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I obtained my Ph.D. in Ecology at Lincoln University, New Zealand in 2011, on those amazing creatures called spiders. Currently, I am a postdoctoral researcher in the Island Biodiversity, Biogeography and Conservation research group (IBBC) of CE3C and the University of Azores. The aim of my work at CE3C is to understand the ecological and evolutionary processes behind community assembly and biodiversity in the Macaronesian islands.
During and after my Ph.D. I worked on the ecology, phylogenetics and conservation management of spider communities in native tussock grasslands of New Zealand, as well as the conservation genetics of the coxella weevil in the Chatham Islands. Since then I have been investigating questions related to speciation and habitat adaptation, particularly in isolated species or populations such as those on oceanic and mountain islands, and caves – such troglobitic Ischyropsalis harvestmen species. My collaborations include projects on arthropod community assembly in the Tanzanian Eastern Arc Mountains (University of Copenhagen), the Ecuadorian Amazonia (Manchester Metropolitan University) and Caribean mangroves in Colombia (University of Cartagena), and citizen science projects (University of Barcelona, University of Nottingham).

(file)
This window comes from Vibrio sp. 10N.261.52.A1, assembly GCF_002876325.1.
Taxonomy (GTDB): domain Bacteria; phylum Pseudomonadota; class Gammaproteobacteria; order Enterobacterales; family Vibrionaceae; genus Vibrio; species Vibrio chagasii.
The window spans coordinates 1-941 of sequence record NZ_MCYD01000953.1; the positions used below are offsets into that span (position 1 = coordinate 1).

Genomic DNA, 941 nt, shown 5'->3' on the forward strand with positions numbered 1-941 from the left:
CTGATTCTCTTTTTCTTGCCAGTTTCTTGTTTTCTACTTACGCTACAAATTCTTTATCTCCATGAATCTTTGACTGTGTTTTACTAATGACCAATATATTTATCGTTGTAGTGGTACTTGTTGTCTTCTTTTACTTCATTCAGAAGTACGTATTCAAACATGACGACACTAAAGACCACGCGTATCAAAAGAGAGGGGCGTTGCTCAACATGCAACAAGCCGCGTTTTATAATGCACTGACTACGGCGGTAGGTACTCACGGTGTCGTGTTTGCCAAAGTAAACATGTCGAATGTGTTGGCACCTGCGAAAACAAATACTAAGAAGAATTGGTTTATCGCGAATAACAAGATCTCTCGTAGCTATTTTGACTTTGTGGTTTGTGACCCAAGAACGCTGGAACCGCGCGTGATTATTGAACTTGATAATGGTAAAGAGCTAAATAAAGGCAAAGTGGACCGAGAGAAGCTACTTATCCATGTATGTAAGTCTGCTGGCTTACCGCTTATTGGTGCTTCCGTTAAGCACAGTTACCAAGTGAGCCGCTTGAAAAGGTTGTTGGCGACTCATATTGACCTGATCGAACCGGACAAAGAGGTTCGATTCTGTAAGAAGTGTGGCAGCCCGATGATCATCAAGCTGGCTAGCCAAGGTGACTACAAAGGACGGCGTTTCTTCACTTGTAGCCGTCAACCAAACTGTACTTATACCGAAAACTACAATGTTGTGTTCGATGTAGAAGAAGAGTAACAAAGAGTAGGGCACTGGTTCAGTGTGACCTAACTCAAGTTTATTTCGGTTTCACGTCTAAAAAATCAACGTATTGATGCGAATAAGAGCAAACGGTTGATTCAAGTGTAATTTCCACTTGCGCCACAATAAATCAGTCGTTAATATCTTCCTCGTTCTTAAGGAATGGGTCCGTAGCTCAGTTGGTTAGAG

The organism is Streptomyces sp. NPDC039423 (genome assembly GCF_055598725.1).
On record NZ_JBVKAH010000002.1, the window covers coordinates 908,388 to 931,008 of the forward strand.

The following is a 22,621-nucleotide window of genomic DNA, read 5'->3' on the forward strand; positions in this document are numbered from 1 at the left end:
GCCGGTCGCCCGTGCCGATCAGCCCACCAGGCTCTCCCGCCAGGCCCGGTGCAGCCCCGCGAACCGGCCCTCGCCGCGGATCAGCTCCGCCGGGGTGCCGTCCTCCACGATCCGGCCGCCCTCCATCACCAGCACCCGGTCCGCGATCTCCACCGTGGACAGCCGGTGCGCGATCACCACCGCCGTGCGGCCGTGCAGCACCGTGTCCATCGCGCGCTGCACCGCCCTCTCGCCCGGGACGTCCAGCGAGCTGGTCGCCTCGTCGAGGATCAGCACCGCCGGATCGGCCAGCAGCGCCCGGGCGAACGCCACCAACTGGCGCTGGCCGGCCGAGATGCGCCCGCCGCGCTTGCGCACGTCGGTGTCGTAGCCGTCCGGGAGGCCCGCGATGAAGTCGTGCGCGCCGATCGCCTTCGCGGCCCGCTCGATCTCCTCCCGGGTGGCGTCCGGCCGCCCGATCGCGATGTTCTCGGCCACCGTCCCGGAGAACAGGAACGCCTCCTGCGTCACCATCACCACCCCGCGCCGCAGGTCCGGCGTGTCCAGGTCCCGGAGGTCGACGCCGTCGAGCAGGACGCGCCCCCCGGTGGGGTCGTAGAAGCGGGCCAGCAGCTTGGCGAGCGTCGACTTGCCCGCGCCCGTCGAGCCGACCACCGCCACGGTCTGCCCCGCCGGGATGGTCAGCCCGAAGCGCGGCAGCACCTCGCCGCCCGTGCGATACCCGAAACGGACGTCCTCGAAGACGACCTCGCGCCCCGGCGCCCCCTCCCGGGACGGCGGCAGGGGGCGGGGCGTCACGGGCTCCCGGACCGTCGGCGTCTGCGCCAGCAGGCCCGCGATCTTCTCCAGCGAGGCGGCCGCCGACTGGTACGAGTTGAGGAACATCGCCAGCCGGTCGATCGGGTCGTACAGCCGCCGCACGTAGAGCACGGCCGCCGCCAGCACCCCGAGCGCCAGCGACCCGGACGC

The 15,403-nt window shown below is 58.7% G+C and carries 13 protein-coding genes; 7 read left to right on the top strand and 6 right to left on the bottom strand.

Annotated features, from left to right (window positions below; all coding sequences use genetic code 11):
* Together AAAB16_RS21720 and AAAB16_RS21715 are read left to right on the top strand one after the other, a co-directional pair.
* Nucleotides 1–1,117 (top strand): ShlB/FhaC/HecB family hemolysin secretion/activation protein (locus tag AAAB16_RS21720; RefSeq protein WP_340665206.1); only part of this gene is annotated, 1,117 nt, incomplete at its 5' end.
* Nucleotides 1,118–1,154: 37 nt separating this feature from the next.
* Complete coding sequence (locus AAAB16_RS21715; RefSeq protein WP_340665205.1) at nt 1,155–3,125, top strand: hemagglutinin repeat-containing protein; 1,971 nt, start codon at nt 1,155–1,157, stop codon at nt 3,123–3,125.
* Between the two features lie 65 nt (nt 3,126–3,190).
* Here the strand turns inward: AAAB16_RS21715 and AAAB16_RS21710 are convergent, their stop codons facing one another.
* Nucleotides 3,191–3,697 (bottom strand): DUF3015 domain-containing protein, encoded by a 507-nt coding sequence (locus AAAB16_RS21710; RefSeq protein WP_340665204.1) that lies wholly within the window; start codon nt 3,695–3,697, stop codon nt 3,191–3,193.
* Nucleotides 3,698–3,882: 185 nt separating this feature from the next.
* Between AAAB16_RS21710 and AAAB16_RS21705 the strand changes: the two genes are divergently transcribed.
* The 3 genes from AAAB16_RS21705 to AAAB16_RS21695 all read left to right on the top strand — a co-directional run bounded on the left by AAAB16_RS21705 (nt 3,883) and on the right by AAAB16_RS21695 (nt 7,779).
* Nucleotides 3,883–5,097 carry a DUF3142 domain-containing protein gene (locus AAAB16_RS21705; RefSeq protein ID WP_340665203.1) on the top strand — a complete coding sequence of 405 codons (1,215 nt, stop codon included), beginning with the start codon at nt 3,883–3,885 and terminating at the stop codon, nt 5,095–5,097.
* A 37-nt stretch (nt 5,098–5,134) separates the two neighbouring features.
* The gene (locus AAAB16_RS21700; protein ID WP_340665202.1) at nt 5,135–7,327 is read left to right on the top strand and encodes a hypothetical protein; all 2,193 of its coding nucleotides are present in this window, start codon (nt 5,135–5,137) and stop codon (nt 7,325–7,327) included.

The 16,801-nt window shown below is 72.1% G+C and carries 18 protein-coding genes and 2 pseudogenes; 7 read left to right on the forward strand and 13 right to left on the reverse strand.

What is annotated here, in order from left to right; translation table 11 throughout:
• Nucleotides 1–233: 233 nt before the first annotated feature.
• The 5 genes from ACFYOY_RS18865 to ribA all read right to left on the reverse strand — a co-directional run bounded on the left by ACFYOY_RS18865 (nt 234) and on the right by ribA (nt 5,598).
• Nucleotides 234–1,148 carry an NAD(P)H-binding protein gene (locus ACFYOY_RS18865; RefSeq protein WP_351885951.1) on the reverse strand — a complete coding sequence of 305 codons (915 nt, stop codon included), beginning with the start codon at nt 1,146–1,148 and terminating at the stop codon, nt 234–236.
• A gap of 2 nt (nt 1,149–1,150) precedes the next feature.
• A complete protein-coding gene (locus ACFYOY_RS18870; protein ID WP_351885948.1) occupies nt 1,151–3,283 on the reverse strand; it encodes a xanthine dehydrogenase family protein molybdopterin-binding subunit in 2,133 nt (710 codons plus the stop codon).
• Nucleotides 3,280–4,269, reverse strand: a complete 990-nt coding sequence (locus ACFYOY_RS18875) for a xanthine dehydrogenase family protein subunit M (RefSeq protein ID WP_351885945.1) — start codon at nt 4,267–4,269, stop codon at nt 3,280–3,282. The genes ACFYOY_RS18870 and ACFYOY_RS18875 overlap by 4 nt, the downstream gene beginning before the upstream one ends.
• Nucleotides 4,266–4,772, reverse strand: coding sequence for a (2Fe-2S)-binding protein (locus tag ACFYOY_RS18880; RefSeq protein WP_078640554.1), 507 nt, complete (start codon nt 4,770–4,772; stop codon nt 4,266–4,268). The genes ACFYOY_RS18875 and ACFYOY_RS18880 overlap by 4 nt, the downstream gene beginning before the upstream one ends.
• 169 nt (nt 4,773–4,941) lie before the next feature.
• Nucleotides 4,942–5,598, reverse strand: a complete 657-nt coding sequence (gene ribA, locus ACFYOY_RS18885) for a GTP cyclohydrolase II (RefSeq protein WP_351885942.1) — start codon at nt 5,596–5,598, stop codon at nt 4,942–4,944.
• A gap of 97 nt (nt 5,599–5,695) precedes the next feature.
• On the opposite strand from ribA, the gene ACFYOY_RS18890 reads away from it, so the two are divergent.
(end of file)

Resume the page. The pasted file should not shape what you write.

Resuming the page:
My current research work at CE3C is part of the MACDIV project, which uses the Macaronesian islands as model systems and spiders as model organisms to advance our knowledge of how diversity is formed and mantained. To achieve our goal, we combine data on the taxonomic, functional and phylogenetic community structures and the spatial, historical and environmental factors that potentially shape them. My specific role is the analyses of disparate and large amount of data to that the project has collected over the past few years. Our findings will not only be relevant for theoretical knowledge – revealing mechanisms driving diversity patterns – but they will also contribute to the EU BEST Indicator Essential Biodiversity Variables for Islands, the new IPBE platform and the Strategic Goal C of the Aichi Biodiversity Targets for 2020 as defined in the CBD 2011-2020 Strategic Plan (see www.cbd.int).